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Iraq to increase oil export to new record high, price war intensifies - media

Iraq to increase oil export to new record high, price war intensifies - media
Iraq is ready to increase its crude exports to a record 3.75 million barrels per day in June, continuing OPEC’s strategy of ousting US shale producers from the market.

The extra oil from Iraq comes to about 800,000 barrels per day, more than from another OPEC member, Qatar, said Bloomberg, referring to Iraq's oil shipments schedule.

OPEC countries are increasing crude output to protect their market share and decrease oil prices, in an attempt to divert investors from expensive oil, including US shale, heavy oils and deep offshore.

OPEC nations are scheduled to meet on June 5 and are expected to confirm current output levels - about 30 million barrels per day. Thirty-three out of 34 analysts and traders surveyed by Bloomberg agreed that OPEC will maintain its daily production.

READ MORE: Saudi Arabia claims success in tussle for oil market share

Officials from OPEC countries have already said the oil output is unlikely to be cut in the nearest future.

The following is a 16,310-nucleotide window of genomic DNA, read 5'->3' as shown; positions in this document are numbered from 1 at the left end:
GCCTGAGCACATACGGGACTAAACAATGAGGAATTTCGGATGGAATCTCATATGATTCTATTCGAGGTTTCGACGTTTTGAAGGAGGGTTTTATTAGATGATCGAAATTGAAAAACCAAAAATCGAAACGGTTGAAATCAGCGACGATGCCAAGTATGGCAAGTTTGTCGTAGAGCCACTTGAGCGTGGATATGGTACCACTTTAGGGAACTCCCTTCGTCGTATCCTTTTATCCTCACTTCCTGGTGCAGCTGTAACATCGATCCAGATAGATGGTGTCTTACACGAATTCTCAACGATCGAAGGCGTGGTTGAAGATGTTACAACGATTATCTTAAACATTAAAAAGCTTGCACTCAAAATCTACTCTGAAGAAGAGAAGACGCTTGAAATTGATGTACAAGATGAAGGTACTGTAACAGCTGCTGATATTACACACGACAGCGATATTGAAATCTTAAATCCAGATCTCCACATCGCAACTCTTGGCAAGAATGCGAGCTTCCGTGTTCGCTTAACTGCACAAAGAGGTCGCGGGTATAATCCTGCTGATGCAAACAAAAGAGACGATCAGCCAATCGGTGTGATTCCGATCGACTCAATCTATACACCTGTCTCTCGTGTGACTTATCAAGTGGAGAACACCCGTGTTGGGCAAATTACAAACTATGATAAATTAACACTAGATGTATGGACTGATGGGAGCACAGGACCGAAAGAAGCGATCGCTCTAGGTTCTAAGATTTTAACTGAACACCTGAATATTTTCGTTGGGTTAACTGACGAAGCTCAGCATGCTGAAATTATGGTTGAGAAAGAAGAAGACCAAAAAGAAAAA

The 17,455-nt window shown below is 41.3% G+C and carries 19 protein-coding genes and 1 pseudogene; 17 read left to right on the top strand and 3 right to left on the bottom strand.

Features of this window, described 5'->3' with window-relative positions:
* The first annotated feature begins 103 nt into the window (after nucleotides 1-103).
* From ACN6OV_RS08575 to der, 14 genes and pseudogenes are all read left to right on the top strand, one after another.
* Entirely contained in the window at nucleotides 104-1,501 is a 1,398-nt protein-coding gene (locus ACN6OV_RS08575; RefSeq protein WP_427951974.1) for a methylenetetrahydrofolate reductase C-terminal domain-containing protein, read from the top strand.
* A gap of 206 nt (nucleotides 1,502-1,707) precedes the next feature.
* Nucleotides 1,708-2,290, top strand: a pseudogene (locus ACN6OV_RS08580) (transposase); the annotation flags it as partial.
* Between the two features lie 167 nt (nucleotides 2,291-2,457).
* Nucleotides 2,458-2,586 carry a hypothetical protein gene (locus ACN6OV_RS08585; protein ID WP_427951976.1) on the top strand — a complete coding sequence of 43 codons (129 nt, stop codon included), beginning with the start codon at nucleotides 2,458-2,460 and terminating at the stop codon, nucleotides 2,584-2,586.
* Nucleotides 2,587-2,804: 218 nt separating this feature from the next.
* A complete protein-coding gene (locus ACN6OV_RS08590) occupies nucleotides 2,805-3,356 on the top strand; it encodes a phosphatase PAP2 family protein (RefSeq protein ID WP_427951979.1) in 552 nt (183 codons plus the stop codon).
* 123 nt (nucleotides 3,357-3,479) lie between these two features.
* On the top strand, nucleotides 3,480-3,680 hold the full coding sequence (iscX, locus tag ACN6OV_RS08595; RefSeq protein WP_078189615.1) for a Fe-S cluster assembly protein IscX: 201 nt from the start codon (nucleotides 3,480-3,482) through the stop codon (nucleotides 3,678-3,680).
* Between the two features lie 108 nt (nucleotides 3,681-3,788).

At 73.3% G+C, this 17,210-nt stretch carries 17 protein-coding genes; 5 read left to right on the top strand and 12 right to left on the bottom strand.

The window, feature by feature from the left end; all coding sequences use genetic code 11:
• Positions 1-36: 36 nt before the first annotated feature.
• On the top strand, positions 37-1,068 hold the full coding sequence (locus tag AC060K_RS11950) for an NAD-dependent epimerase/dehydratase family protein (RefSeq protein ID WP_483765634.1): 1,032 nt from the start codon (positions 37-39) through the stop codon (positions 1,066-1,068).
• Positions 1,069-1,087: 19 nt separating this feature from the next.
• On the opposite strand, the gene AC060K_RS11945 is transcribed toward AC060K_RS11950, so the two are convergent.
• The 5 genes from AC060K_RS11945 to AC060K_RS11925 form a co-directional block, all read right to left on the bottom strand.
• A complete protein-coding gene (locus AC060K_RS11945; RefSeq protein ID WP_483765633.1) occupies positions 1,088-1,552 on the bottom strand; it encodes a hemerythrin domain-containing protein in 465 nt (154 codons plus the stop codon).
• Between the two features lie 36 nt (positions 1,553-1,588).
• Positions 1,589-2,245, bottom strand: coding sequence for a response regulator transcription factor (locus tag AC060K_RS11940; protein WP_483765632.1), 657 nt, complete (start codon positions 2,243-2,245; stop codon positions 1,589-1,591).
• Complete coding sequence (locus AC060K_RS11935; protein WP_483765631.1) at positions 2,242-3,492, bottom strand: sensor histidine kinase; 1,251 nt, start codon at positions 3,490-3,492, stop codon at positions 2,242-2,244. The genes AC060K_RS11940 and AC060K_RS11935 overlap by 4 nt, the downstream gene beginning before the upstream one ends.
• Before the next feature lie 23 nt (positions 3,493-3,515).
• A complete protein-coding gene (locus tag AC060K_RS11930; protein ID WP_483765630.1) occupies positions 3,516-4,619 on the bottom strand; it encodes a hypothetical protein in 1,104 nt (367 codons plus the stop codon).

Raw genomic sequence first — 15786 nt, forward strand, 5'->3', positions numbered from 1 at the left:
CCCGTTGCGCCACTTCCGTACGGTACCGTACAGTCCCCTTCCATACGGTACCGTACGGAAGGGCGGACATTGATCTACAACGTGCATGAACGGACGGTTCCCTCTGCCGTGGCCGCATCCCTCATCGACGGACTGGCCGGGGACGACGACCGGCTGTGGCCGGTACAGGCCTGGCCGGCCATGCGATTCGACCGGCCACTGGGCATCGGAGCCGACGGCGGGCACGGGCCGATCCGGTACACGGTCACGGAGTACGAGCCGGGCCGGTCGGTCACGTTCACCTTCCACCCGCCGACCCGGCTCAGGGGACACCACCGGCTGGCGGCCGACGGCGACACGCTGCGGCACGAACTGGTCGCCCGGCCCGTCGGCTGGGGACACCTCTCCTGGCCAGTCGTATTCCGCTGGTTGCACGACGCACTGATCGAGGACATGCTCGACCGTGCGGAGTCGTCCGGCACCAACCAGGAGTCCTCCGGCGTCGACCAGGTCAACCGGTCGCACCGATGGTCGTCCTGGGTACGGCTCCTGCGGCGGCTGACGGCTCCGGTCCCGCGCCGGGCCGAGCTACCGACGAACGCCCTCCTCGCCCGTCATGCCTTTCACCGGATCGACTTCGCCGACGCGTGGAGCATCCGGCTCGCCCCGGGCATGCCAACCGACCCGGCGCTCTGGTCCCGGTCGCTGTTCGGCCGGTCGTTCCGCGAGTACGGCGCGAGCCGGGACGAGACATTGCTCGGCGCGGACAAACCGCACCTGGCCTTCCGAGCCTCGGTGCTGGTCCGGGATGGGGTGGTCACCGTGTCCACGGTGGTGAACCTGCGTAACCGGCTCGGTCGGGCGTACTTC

"Lowering OPEC's production ceiling requires consensus between all members ... under current conditions it seems unlikely that the OPEC production ceiling will change," said Iran's Oil Minister Bijan Zanganeh on Sunday.

Iraq is increasing oil exports in two directions. The first is in the Shiite south, where companies such as BP and Royal Dutch Shell work. The second is Nothern Iraqi Kurdistan, whose government last year received Baghdad's consent to independent oil deliveries.

In April, Iraq exported almost 3.1 million barrels of oil per day, which is a record.

Forget #OPEC as a whole, the two countries to watch are #Iraq and #Iran as #oil output rises pic.twitter.com/ZphwyVMJqb

— Javier Blas (@JavierBlas2) May 27, 2015

The same month, Saudi Arabia increased crude output by 13,700 barrels per day to 10.308 million, reporting its highest oil production in more than three decades.

Many non-OPEC players in the region are dissatisfied with the situation on the market, which is flooded with cheap oil.

Oil prices dropped by about 50 percent in the second half of 2014, but have gone up to $60-65 per barrel since the beginning of 2015.

The current situation on the oil market and the price is not sustainable for Oman, said the country’s Oil and Gas Minister Mohammed Rumhy, adding that his country is ready to unilaterally cut oil output.Oman is the biggest Middle Eastern oil producer outside Saudi-led OPEC,

At the last OPEC meeting in November, the organization decidednot to cut production despite falling prices and a major oversupply.